Wednesday, February 17, 2016

The BIG One.. We're Talkin' Assessment!

I am linking up today with Elizabeth over at Caldwell Organized Chaos today for a linky party with other music educator bloggers! 

I don't know about you but at this point in the school year I am suddenly shocked at how little time we have left in school!  We are finished at the end of May and with Spring Break and holidays/workdays we only have 7 full weeks of school remaining.  Now, there are several weeks of half days/workdays and holidays, but it is striking to realize how time is slipping away!  So that leads me to the post today; a check in of sorts, several assessments I use in the music classroom. 
I have posted about this previously with other activities here.
I have posted this one before and just used it this week with Jr. Kinder. and Kindies and I always somehow forget how very much they love this!
What Sound Do You Hear Now

Stretchy Band Assessment
This is the time for a little silliness as well as seeing how well your students understand and can internalize rhythmic concepts. I use this with first grade on up; first grade quarter/eighth/rests, second grade add half note, third and fourth add sixteenth and whole notes. 
1.  Put on some catchy up-tempo music. I particularly love the Hamsterdance Party!  Hilarious and I think it was an Artie Almeida workshop where this idea (and music) was presented. 
2.  Students are holding on to a stretchy band; I made these out of a box of irregular (flawed) white pantyhose.  SOOOOOo easy and very fun to create your own color combinations. I have several small ones and a couple larger ones and use them to mark off my room for instrument groups, or to mark off my room so students don't go to instruments that are set up until I give directions for them to do so, etc. 
Email me for directions on how to make these: 
3.  You are going to be the "caller" and call out "quarter note".  Students will keep the beat by bouncing the band up and down to the beat.  Next call out "rest"; freeze! Then "eighth notes"; I have students alternate hands up and down quickly to the eighth note rhythm, etc.  Half notes; move down to their knees then up over head saying, "one, two, one two", whole notes; down to toes and then up over head saying, "one, two, three, four".  You got it!  Once they get it, switch every 8 beats or so, then switch every 4.  "Now put it in your feet" (march around the circle to the quarter note, or go in for 4, out for 4). Pretty soon you are teaching them a dance, which is fun!  We also switch and put the band behind our backs, play the band like a guitar, do the washing machine (move both hands to one side then the other while holding on with both hands).  Up to the sky, down to the floor, you guessed it, anyway that works while being able to assess who understands rhythmic note concepts and who needs a little more help. 

Necklace Assessments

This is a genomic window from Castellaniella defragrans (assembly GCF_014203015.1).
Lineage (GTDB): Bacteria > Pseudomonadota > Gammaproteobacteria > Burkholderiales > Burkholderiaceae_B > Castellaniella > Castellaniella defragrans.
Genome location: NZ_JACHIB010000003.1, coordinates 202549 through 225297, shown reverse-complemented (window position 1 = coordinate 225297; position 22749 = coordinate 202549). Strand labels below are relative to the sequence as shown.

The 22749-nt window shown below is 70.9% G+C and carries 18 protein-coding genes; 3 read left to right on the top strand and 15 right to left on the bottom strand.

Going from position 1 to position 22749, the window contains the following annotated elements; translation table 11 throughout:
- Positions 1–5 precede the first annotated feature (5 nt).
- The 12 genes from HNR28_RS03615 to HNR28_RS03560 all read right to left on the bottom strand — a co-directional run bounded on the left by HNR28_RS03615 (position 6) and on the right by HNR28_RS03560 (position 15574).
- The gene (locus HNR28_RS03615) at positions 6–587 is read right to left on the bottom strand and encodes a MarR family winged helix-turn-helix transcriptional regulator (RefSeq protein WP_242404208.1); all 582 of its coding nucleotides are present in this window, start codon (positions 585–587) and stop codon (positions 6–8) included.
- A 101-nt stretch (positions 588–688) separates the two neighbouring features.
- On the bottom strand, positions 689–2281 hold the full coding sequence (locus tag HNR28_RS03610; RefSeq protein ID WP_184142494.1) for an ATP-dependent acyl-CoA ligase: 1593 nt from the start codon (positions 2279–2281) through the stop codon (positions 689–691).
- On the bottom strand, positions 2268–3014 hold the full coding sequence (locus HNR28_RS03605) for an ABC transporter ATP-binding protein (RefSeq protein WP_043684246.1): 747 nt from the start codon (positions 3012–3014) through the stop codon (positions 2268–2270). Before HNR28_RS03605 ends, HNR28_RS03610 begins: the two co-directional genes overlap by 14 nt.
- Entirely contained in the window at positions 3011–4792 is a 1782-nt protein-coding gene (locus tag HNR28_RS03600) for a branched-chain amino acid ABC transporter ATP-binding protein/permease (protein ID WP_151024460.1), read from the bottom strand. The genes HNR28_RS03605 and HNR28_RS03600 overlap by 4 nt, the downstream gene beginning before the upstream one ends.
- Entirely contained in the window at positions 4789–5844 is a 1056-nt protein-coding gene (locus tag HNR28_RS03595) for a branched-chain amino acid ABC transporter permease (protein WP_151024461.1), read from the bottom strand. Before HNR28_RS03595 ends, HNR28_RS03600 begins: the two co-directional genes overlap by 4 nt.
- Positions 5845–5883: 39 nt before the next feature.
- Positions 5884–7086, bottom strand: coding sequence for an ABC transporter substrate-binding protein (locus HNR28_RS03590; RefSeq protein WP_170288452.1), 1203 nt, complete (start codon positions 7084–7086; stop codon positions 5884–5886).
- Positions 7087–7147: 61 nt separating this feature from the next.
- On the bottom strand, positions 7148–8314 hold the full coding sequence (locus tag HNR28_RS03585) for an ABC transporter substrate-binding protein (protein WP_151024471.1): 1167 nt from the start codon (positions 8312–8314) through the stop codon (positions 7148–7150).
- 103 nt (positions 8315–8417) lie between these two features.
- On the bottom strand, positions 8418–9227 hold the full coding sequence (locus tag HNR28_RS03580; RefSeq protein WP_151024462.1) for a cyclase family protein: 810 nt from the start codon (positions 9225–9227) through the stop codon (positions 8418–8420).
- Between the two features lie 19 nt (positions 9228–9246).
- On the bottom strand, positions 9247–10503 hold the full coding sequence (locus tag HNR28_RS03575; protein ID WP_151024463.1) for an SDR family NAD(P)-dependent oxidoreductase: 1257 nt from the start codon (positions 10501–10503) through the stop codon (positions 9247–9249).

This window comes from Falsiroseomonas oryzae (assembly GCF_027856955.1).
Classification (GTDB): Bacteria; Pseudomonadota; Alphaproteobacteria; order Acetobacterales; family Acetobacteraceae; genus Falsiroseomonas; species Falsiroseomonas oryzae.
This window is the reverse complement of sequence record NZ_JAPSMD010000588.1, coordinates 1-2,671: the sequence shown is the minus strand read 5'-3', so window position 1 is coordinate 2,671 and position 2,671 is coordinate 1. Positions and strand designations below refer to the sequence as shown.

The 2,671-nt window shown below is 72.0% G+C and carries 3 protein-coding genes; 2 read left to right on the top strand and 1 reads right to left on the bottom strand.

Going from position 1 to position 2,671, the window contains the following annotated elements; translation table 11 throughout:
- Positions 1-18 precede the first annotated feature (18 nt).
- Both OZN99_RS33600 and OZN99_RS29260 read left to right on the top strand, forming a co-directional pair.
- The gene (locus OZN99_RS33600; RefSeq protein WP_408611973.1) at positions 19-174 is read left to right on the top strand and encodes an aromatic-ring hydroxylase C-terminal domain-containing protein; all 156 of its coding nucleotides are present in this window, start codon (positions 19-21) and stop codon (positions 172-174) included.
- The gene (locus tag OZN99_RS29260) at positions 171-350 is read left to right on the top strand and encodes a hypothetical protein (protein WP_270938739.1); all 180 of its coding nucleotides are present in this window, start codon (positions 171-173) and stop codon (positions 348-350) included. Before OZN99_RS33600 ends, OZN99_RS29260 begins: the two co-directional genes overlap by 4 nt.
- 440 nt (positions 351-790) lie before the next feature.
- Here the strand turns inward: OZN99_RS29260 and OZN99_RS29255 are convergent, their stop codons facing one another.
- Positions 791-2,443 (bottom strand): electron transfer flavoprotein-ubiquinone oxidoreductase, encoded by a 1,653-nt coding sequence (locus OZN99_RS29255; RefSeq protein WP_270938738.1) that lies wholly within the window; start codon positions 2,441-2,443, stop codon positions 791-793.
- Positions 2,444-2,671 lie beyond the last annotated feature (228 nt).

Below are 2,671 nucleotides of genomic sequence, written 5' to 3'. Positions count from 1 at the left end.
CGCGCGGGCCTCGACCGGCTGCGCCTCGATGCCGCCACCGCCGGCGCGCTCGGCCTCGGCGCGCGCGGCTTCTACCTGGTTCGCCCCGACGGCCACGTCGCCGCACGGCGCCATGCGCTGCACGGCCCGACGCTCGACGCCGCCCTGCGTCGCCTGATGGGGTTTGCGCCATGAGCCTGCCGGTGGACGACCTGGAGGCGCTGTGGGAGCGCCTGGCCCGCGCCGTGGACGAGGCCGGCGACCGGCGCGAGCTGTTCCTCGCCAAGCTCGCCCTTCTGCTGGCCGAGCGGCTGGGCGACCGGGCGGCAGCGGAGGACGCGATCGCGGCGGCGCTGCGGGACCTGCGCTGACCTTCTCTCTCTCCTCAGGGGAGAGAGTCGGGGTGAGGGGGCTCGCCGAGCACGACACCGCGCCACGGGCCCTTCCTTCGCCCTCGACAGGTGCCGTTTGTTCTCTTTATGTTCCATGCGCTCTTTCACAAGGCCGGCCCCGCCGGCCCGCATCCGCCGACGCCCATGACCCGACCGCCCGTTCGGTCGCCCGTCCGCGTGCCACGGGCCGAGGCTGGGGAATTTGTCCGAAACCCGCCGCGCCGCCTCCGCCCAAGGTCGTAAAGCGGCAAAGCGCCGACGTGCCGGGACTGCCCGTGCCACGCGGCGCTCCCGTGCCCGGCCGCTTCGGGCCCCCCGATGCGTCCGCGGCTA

A few years ago our local Orff chapters in NC and some from SC joined forces to host the National American Orff Schulwerk Association National Conference here in Charlotte.  We had two amazing, courageous, creative teachers who had fabulous, exciting ideas for the teacher boutique.  This was one of them.  Print out rhythms, or staff notation, or dynamic markings, or instrument families, etc. on cardstock, punch holes and put ribbon or yarn around them.  Students put them on like a necklace with note sides facing out.  I use a Garage Band Smart Drum rhythm (a rap track will do) and I say, "quarter note" and throw a ball to someone who has a quarter note.  They wait until I say the next rhythm "rest" and they throw the ball to someone else who has a rest.  Students are not allowed to point to themselves "Me, ME!!!" or else they are out.  Clean and simple, people! Once they have had a turn throwing the ball, they sit down.  This is fun and they love when I trick them; if only quarter notes are standing, I say, "eighth notes" and they are like, "WHAA???".  Haha!
I love using these balls; I made them from yarn and while time consuming to make them, they are the BEST!!! Google yarn ball or large pom pom ball and you'll find instructions.  Also use zip ties in the middle!  I have had these almost 15 years!


  1. What a fun idea! I love the necklace game. Thanks for sharing :)

  2. We were just talking about assessments in our district music meeting today. Thanks for some fun and creative assessment ideas!

  3. Those yarn balls are a great way to use balls in the classroom without endangering the instruments- love it! :) I do a similar game with listening to timbres behind a curtain and it is a lot of fun. #fermatafridays

  4. My students love that flashcards! Great idea! Thank you for all of your posts. I am a first year teacher and have used many of your ideas in the classroom this year. Your work is much appreciated!

  5. Thanks for reminding me about this game! I need to pull it out.


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